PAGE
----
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Subject: Re: [boost] compile time parser generator
From: Simonson, Lucanus J (lucanus.j.simonson_at_[hidden])
Date: 2012-01-09 13:09:32

From: Dave Abrahams
>> The code getting the characters one by one and building the MPL list
>> (or string in the above example) can be generated by a macros - I know
>> it is not that nice and the length of the string will be tricky, but
>> we'll have something. The above code snippet compiles with gcc 4.6.

>If you can demonstrate something that works, I'll be really excited.

The return value of the constexr is a compile time constant. We ought to be able to use it as a template parameter.

Doesn't Abel's example work?

I tried this little test:

#include <stdio.h>

template <int N>
constexpr char nth(const char s[N], int n) {
   return n >= N ? 0 : s[n];

#define S "cool"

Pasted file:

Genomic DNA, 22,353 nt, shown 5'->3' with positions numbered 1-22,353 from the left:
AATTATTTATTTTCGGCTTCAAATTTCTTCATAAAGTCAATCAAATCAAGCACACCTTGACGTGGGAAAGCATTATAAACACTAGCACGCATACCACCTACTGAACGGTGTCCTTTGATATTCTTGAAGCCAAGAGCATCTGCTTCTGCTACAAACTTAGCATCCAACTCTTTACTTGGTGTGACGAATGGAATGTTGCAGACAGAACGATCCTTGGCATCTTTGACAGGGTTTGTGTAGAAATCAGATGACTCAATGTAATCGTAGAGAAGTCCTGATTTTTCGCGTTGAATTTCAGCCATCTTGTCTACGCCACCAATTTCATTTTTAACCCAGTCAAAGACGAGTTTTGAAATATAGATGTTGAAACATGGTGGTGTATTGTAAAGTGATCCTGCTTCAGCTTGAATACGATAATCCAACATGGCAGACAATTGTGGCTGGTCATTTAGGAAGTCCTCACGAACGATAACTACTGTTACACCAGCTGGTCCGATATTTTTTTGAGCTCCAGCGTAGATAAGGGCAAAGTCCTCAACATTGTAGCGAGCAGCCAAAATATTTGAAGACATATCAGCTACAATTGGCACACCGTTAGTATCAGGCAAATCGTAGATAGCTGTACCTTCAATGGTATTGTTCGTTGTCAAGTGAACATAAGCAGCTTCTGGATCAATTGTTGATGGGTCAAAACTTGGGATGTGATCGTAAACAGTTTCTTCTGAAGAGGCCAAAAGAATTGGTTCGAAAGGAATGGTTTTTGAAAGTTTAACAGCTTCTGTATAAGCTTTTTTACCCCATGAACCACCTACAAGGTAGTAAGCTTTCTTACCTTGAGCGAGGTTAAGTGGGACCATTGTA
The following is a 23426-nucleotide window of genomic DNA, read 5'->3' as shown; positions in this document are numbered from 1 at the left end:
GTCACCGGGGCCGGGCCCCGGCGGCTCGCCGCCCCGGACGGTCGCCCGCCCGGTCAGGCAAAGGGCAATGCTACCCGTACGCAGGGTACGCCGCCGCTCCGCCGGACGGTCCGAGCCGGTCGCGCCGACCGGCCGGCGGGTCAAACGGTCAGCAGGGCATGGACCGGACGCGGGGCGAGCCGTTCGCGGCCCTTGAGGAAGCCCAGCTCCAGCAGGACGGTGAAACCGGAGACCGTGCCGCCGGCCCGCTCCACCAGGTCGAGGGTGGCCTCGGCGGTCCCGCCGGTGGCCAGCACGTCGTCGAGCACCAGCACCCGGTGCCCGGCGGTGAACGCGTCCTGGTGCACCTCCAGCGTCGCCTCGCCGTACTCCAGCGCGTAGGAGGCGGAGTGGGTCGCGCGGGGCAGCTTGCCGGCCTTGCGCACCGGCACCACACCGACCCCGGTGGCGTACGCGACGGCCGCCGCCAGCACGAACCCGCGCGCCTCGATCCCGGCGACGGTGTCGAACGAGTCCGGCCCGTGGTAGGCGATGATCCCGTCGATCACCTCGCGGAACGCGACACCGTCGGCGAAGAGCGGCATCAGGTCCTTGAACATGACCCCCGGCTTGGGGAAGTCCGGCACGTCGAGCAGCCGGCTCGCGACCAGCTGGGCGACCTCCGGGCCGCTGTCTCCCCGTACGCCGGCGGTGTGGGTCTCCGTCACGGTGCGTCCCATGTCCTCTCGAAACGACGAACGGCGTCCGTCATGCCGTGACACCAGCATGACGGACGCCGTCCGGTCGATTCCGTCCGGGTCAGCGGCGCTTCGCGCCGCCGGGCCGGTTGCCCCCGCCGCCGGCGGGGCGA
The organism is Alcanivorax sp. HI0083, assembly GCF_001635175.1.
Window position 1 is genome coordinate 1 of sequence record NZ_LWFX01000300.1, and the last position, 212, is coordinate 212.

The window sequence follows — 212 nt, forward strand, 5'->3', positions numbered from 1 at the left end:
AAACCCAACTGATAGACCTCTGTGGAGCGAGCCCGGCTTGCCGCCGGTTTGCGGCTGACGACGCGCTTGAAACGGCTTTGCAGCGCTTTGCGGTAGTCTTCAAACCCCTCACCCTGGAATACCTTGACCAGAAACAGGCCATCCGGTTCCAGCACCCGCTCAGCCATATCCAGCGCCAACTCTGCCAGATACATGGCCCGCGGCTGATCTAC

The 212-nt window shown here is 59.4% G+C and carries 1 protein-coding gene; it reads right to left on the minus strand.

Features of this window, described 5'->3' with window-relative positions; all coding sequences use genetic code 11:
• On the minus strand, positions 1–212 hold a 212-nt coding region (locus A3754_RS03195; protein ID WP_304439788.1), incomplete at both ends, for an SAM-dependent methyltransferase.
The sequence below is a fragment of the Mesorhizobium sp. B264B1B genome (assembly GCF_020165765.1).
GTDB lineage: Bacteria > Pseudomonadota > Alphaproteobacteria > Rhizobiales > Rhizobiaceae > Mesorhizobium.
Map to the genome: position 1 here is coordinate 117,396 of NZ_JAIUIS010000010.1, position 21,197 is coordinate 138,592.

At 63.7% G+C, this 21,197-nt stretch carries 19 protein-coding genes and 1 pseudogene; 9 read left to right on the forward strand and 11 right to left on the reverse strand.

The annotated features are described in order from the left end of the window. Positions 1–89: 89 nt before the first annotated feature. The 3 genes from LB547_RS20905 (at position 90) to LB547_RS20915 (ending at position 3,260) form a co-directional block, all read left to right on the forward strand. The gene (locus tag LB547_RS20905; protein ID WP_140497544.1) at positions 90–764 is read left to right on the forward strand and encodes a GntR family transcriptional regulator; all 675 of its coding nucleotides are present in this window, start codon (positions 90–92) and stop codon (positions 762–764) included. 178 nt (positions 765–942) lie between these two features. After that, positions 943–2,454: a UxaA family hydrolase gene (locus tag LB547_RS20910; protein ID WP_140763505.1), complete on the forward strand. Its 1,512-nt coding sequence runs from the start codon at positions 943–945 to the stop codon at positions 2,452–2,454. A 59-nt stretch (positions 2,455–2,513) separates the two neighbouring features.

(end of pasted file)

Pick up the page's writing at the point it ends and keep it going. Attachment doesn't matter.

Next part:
template <char T>
void foo() { printf("not cool\n"); }
template <>
void foo<'c'>() { printf( "cool\n"); }
template <>
void foo<'o'>() { printf( "way cool\n"); }
template <>
void foo<'l'>() { printf( "way way cool\n"); }

int main()
        foo<nth<sizeof(S)>(S, 0)>();
        foo<nth<sizeof(S)>(S, 1)>();
        foo<nth<sizeof(S)>(S, 2)>();
        foo<nth<sizeof(S)>(S, 3)>();
        return 0;

With compile line:
gcc/4.6.2/bin/g++ -std=c++0x

And got the following output:

way cool
way cool
way way cool

It looks like you can specialize a template based on the individual characters within a string literal using constexpr quite simply. From here we ought to be able to perform arbitrary TMP on the contents of string literals. I would think that an ebnf as a string literal in a template parameter (with a macro call around it) ought to be able to generate a function that matches that grammar as an extreme example.


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